Solenoid valves are electromechanical devices used to control the flow of fluids. They are widely used in HVAC, oil & gas, and automotive industries to control or mix fluids.
A solenoid valve consists of a coil that creates a magnetic field when an electric current is passed through it. The magnetic field creates a force (electromagnetic force) on the plunger to close or open the valve, depending on the valve's resting position (Normally Open or Normally Closed).
Based on their working principle, solenoid valves can be classified into three main types: direct-acting, indirect-acting, and semi-direct. In this resource article, we will discuss these three popular types of solenoid valves and their advantages and disadvantages so that you can make an informed decision to select the right one for your needs.
Direct Action Solenoid Valves:
Direct-acting solenoid valves function by using a magnetic force to open and close an orifice, directly regulating the liquid flow. Because the maximum flow rate through a direct-acting valve is directly proportional to the orifice size, these valves are only used when small amounts of fluids need to be controlled. Due to their simpler working principle, these valves do not require a minimum pressure or pressure difference to function and hence can be used in applications from zero bar up to the valve’s maximum allowable operating pressure.
Advantages of Direct acting SVs:
- Operates irrespective of the pressure difference between ports
- Minimum moving parts, resulting in low maintenance and longer service life, and switching cycles
- Compact and cost-effective
- Does not rely on holes/diaphragms/passageways and are therefore debris resistant
Disadvantages of Direct acting SVs:
- Limited flow capabilities, best suited for low flow/discharge rates
- Higher power consumption compared to other valve types
- With a high-frequency power supply, the coil is susceptible to burn easily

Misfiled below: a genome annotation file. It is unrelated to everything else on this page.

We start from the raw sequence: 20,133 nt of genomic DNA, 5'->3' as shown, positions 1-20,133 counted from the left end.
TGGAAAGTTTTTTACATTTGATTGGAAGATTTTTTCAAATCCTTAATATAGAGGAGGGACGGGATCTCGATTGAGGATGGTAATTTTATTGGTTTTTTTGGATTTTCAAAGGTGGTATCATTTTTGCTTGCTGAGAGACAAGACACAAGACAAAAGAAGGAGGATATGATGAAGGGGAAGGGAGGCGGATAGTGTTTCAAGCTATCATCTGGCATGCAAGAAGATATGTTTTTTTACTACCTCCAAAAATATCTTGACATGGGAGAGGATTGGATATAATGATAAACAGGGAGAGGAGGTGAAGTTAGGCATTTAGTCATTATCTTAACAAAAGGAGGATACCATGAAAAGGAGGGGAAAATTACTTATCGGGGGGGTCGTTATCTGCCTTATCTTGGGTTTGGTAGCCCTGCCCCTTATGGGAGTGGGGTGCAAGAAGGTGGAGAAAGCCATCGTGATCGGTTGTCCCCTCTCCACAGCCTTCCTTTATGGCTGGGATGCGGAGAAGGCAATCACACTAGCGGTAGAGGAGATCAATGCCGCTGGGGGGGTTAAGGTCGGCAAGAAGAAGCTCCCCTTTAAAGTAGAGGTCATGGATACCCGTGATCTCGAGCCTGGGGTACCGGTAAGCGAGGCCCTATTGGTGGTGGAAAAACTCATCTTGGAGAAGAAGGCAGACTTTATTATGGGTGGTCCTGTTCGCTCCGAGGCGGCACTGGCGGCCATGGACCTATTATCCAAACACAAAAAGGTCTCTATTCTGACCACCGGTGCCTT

Direct acting SVs are often used for shut-off, dosing, filling, and ventilation applications. They are most suited for:
- Low, zero, and negative pressure applications (<100 psi)
- Applications with quick valve closing and opening requirements
- Low flow rate applications (often the orifice diameter is limited to 25mm)
Indirect Action Solenoid Valves:
Indirect solenoid valves use the pressure difference across their valve ports to operate. The indirect solenoid valve essentially consists of a rubber membrane, or diaphragm, to separate its inlet and outlet ports.
Depending on the size of the valve, a minimum pressure differential between 0.1 to 0.5 bar is usually required between the two ports (in an NC valve) to lift the diaphragm and allow fluid flow from the inlet port over to the outlet port.
There's also an extra chamber above the diaphragm inside these valves, which acts as an amplifier, thus allowing them to control larger flow rates more effectively over direct-acting solenoid valves.
Due to being operated based on pressure difference, these valves regulate flow in only one direction and are more suited for high flow rate applications such as irrigation systems. It is recommended that you install a one way check valve to prevent backflow from damaging these types of valves.
Advantages of Indirect acting SVs:
- Higher flow rate capability compared to direct-acting
- Pressure assists valve operation, resulting in lower power consumption
- Economical for higher discharge/flow rates
Disadvantages of Indirect acting SVs:
- Cannot operate without a pressure difference
- It relies on the small holes within the diaphragm to operate. If they are blocked, the valve cannot operate
Indirect-acting SVs are most suited for applications where
- Slow response or switching time is acceptable (Ex: water systems)
- Suitable for high-pressure applications (>100 psi)
Semidirect Action Solenoid Valves: